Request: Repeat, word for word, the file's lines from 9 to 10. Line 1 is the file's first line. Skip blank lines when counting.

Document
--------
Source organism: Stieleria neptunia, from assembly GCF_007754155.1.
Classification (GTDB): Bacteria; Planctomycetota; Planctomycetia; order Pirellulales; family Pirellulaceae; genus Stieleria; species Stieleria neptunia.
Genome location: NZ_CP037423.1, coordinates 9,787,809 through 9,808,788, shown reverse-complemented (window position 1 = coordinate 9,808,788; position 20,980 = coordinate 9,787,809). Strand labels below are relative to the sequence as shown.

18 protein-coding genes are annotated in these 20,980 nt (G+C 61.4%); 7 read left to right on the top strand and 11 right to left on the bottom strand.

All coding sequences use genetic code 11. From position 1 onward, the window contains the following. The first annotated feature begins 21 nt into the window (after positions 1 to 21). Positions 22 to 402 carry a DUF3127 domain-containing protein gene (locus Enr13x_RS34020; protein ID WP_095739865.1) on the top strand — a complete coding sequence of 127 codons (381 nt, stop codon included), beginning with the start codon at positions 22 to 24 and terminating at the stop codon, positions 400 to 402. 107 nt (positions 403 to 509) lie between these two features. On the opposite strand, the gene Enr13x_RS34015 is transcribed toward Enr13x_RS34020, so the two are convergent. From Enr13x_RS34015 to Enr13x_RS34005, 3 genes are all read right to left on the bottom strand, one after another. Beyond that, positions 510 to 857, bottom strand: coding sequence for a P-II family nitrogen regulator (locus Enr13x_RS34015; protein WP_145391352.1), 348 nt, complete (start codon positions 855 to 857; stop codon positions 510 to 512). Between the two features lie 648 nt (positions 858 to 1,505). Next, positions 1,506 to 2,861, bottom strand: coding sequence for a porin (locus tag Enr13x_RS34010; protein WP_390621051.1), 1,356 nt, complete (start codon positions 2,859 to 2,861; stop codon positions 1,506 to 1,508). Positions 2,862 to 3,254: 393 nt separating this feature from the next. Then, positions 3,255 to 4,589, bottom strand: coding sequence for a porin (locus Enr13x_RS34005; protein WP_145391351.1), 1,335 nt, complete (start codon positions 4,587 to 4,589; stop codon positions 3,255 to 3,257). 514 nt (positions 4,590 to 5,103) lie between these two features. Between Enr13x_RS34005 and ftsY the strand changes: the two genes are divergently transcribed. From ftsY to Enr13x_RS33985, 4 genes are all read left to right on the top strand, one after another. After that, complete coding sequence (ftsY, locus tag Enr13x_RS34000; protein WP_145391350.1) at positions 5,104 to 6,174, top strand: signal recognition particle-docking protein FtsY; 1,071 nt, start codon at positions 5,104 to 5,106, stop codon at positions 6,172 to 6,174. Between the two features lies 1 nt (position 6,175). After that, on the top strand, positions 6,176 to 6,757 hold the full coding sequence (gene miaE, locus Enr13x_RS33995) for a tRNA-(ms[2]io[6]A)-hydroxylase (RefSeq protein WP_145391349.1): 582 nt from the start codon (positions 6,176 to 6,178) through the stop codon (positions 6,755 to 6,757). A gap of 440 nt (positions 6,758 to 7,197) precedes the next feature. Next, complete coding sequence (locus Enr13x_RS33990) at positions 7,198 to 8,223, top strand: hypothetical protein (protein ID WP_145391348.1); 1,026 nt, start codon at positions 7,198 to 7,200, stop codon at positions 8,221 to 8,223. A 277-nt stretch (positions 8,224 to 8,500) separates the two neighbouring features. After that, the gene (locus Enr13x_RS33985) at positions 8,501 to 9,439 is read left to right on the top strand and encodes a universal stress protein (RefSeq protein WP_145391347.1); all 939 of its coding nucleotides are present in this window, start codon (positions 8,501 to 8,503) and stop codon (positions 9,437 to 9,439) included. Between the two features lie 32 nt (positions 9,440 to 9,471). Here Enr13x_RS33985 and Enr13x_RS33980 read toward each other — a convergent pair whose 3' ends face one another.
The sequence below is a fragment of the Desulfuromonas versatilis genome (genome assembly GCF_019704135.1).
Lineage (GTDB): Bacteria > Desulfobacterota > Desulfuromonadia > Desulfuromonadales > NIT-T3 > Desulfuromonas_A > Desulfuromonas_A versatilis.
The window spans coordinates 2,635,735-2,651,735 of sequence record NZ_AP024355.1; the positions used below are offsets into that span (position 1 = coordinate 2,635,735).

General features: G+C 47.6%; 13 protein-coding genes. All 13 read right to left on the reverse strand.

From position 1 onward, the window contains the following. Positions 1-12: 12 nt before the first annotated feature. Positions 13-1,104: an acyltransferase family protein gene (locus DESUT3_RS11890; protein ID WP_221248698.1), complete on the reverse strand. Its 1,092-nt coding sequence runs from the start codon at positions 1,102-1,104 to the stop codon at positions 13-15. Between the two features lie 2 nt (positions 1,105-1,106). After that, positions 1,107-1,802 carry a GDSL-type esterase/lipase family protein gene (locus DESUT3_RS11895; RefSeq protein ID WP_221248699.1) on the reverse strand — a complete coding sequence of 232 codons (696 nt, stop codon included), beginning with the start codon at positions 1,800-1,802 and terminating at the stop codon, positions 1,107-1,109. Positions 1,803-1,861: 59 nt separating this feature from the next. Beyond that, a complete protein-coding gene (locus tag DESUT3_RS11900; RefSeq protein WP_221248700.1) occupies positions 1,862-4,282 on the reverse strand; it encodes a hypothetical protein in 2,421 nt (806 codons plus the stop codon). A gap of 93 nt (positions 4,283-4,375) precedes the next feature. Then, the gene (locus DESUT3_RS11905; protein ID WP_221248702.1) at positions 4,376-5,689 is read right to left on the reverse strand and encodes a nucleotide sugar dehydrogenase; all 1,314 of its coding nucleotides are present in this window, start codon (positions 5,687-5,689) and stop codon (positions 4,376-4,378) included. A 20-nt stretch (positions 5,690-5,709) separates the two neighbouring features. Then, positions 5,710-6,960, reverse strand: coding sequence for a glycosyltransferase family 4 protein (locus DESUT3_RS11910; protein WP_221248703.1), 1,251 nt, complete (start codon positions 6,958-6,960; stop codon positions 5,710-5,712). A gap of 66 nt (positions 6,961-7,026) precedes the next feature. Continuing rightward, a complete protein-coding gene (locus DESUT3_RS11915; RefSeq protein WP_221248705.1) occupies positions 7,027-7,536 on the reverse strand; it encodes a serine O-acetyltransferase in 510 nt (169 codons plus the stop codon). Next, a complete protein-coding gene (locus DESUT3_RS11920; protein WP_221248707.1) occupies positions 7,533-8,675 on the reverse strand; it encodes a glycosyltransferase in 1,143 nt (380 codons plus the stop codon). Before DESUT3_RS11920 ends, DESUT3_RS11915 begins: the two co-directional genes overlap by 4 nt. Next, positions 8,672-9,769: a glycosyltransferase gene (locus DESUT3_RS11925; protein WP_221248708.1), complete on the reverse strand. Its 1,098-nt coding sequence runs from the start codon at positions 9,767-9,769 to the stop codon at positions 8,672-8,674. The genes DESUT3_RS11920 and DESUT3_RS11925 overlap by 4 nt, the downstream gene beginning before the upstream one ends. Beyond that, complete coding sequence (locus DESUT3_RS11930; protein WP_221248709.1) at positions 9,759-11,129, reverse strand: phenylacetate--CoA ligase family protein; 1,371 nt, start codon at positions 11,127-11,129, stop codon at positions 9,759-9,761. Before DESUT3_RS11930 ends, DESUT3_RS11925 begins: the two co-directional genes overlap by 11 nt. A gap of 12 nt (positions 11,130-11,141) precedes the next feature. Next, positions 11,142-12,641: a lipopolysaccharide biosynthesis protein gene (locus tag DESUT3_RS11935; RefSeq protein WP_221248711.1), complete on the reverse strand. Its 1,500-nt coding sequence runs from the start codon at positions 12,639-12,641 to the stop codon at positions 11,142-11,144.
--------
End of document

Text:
General features: G+C 47.6%; 13 protein-coding genes. All 13 read right to left on the reverse strand.

From position 1 onward, the window contains the following. Positions 1-12: 12 nt before the first annotated feature. Positions 13-1,104: an acyltransferase family protein gene (locus DESUT3_RS11890; protein ID WP_221248698.1), complete on the reverse strand. Its 1,092-nt coding sequence runs from the start codon at positions 1,102-1,104 to the stop codon at positions 13-15. Between the two features lie 2 nt (positions 1,105-1,106). After that, positions 1,107-1,802 carry a GDSL-type esterase/lipase family protein gene (locus DESUT3_RS11895; RefSeq protein ID WP_221248699.1) on the reverse strand — a complete coding sequence of 232 codons (696 nt, stop codon included), beginning with the start codon at positions 1,800-1,802 and terminating at the stop codon, positions 1,107-1,109. Positions 1,803-1,861: 59 nt separating this feature from the next. Beyond that, a complete protein-coding gene (locus tag DESUT3_RS11900; RefSeq protein WP_221248700.1) occupies positions 1,862-4,282 on the reverse strand; it encodes a hypothetical protein in 2,421 nt (806 codons plus the stop codon). A gap of 93 nt (positions 4,283-4,375) precedes the next feature. Then, the gene (locus DESUT3_RS11905; protein ID WP_221248702.1) at positions 4,376-5,689 is read right to left on the reverse strand and encodes a nucleotide sugar dehydrogenase; all 1,314 of its coding nucleotides are present in this window, start codon (positions 5,687-5,689) and stop codon (positions 4,376-4,378) included. A 20-nt stretch (positions 5,690-5,709) separates the two neighbouring features. Then, positions 5,710-6,960, reverse strand: coding sequence for a glycosyltransferase family 4 protein (locus DESUT3_RS11910; protein WP_221248703.1), 1,251 nt, complete (start codon positions 6,958-6,960; stop codon positions 5,710-5,712). A gap of 66 nt (positions 6,961-7,026) precedes the next feature. Continuing rightward, a complete protein-coding gene (locus DESUT3_RS11915; RefSeq protein WP_221248705.1) occupies positions 7,027-7,536 on the reverse strand; it encodes a serine O-acetyltransferase in 510 nt (169 codons plus the stop codon). Next, a complete protein-coding gene (locus DESUT3_RS11920; protein WP_221248707.1) occupies positions 7,533-8,675 on the reverse strand; it encodes a glycosyltransferase in 1,143 nt (380 codons plus the stop codon). Before DESUT3_RS11920 ends, DESUT3_RS11915 begins: the two co-directional genes overlap by 4 nt. Next, positions 8,672-9,769: a glycosyltransferase gene (locus DESUT3_RS11925; protein WP_221248708.1), complete on the reverse strand. Its 1,098-nt coding sequence runs from the start codon at positions 9,767-9,769 to the stop codon at positions 8,672-8,674. The genes DESUT3_RS11920 and DESUT3_RS11925 overlap by 4 nt, the downstream gene beginning before the upstream one ends. Beyond that, complete coding sequence (locus DESUT3_RS11930; protein WP_221248709.1) at positions 9,759-11,129, reverse strand: phenylacetate--CoA ligase family protein; 1,371 nt, start codon at positions 11,127-11,129, stop codon at positions 9,759-9,761. Before DESUT3_RS11930 ends, DESUT3_RS11925 begins: the two co-directional genes overlap by 11 nt. A gap of 12 nt (positions 11,130-11,141) precedes the next feature. Next, positions 11,142-12,641: a lipopolysaccharide biosynthesis protein gene (locus tag DESUT3_RS11935; RefSeq protein WP_221248711.1), complete on the reverse strand. Its 1,500-nt coding sequence runs from the start codon at positions 12,639-12,641 to the stop codon at positions 11,142-11,144.